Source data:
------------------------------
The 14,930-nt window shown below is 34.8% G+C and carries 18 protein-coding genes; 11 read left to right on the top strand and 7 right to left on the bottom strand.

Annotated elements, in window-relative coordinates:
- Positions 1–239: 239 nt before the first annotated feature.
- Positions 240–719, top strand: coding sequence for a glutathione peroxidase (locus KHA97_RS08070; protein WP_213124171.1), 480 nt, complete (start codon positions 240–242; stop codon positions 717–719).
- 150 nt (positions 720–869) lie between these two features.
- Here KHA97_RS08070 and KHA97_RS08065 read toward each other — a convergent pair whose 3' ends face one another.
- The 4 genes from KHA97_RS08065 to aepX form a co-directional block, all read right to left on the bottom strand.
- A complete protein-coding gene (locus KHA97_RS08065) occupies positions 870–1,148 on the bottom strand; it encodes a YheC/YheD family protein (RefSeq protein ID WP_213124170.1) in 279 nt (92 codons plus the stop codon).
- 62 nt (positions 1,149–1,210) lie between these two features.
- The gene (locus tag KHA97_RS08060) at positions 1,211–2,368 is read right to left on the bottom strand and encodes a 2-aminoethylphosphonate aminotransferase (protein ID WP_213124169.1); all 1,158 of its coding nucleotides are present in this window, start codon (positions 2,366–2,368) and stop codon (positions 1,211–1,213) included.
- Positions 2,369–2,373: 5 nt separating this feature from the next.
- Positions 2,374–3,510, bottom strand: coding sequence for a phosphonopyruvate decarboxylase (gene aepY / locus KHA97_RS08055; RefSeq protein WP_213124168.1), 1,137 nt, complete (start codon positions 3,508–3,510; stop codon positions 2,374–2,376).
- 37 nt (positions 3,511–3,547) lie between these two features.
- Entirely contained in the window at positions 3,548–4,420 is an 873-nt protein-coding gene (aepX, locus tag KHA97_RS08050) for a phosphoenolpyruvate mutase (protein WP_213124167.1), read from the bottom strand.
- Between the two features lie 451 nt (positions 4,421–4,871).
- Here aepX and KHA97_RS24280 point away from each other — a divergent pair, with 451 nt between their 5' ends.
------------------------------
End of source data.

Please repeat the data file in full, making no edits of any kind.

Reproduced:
The 14,930-nt window shown below is 34.8% G+C and carries 18 protein-coding genes; 11 read left to right on the top strand and 7 right to left on the bottom strand.

Annotated elements, in window-relative coordinates:
- Positions 1–239: 239 nt before the first annotated feature.
- Positions 240–719, top strand: coding sequence for a glutathione peroxidase (locus KHA97_RS08070; protein WP_213124171.1), 480 nt, complete (start codon positions 240–242; stop codon positions 717–719).
- 150 nt (positions 720–869) lie between these two features.
- Here KHA97_RS08070 and KHA97_RS08065 read toward each other — a convergent pair whose 3' ends face one another.
- The 4 genes from KHA97_RS08065 to aepX form a co-directional block, all read right to left on the bottom strand.
- A complete protein-coding gene (locus KHA97_RS08065) occupies positions 870–1,148 on the bottom strand; it encodes a YheC/YheD family protein (RefSeq protein ID WP_213124170.1) in 279 nt (92 codons plus the stop codon).
- 62 nt (positions 1,149–1,210) lie between these two features.
- The gene (locus tag KHA97_RS08060) at positions 1,211–2,368 is read right to left on the bottom strand and encodes a 2-aminoethylphosphonate aminotransferase (protein ID WP_213124169.1); all 1,158 of its coding nucleotides are present in this window, start codon (positions 2,366–2,368) and stop codon (positions 1,211–1,213) included.
- Positions 2,369–2,373: 5 nt separating this feature from the next.
- Positions 2,374–3,510, bottom strand: coding sequence for a phosphonopyruvate decarboxylase (gene aepY / locus KHA97_RS08055; RefSeq protein WP_213124168.1), 1,137 nt, complete (start codon positions 3,508–3,510; stop codon positions 2,374–2,376).
- 37 nt (positions 3,511–3,547) lie between these two features.
- Entirely contained in the window at positions 3,548–4,420 is an 873-nt protein-coding gene (aepX, locus tag KHA97_RS08050) for a phosphoenolpyruvate mutase (protein WP_213124167.1), read from the bottom strand.
- Between the two features lie 451 nt (positions 4,421–4,871).
- Here aepX and KHA97_RS24280 point away from each other — a divergent pair, with 451 nt between their 5' ends.